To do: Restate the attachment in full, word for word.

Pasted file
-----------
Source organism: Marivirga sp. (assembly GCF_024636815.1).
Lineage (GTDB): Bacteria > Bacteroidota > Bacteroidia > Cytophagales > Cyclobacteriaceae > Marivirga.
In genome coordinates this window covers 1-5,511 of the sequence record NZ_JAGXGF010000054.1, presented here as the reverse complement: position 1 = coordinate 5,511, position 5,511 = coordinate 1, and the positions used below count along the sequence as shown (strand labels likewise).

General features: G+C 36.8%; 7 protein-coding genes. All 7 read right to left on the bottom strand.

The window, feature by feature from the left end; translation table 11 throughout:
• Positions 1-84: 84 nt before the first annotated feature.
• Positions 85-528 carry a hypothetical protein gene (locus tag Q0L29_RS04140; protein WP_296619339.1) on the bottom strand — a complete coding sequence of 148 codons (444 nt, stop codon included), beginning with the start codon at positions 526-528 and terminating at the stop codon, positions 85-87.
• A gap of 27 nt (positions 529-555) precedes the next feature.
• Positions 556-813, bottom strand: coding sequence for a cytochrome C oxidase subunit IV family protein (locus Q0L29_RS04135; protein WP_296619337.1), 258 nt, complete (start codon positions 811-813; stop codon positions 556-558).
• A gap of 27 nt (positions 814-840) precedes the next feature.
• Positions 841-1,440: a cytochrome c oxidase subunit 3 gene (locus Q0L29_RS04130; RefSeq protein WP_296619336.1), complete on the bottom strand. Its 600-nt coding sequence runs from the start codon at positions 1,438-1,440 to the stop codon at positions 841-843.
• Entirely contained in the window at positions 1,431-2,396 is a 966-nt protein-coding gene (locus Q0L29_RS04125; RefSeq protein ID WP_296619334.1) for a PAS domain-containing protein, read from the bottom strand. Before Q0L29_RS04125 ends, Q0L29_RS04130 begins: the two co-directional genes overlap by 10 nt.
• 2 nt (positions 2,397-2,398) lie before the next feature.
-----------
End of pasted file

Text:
Source organism: Marivirga sp. (assembly GCF_024636815.1).
Lineage (GTDB): Bacteria > Bacteroidota > Bacteroidia > Cytophagales > Cyclobacteriaceae > Marivirga.
In genome coordinates this window covers 1-5,511 of the sequence record NZ_JAGXGF010000054.1, presented here as the reverse complement: position 1 = coordinate 5,511, position 5,511 = coordinate 1, and the positions used below count along the sequence as shown (strand labels likewise).

General features: G+C 36.8%; 7 protein-coding genes. All 7 read right to left on the bottom strand.

The window, feature by feature from the left end; translation table 11 throughout:
• Positions 1-84: 84 nt before the first annotated feature.
• Positions 85-528 carry a hypothetical protein gene (locus tag Q0L29_RS04140; protein WP_296619339.1) on the bottom strand — a complete coding sequence of 148 codons (444 nt, stop codon included), beginning with the start codon at positions 526-528 and terminating at the stop codon, positions 85-87.
• A gap of 27 nt (positions 529-555) precedes the next feature.
• Positions 556-813, bottom strand: coding sequence for a cytochrome C oxidase subunit IV family protein (locus Q0L29_RS04135; protein WP_296619337.1), 258 nt, complete (start codon positions 811-813; stop codon positions 556-558).
• A gap of 27 nt (positions 814-840) precedes the next feature.
• Positions 841-1,440: a cytochrome c oxidase subunit 3 gene (locus Q0L29_RS04130; RefSeq protein WP_296619336.1), complete on the bottom strand. Its 600-nt coding sequence runs from the start codon at positions 1,438-1,440 to the stop codon at positions 841-843.
• Entirely contained in the window at positions 1,431-2,396 is a 966-nt protein-coding gene (locus Q0L29_RS04125; RefSeq protein ID WP_296619334.1) for a PAS domain-containing protein, read from the bottom strand. Before Q0L29_RS04125 ends, Q0L29_RS04130 begins: the two co-directional genes overlap by 10 nt.
• 2 nt (positions 2,397-2,398) lie before the next feature.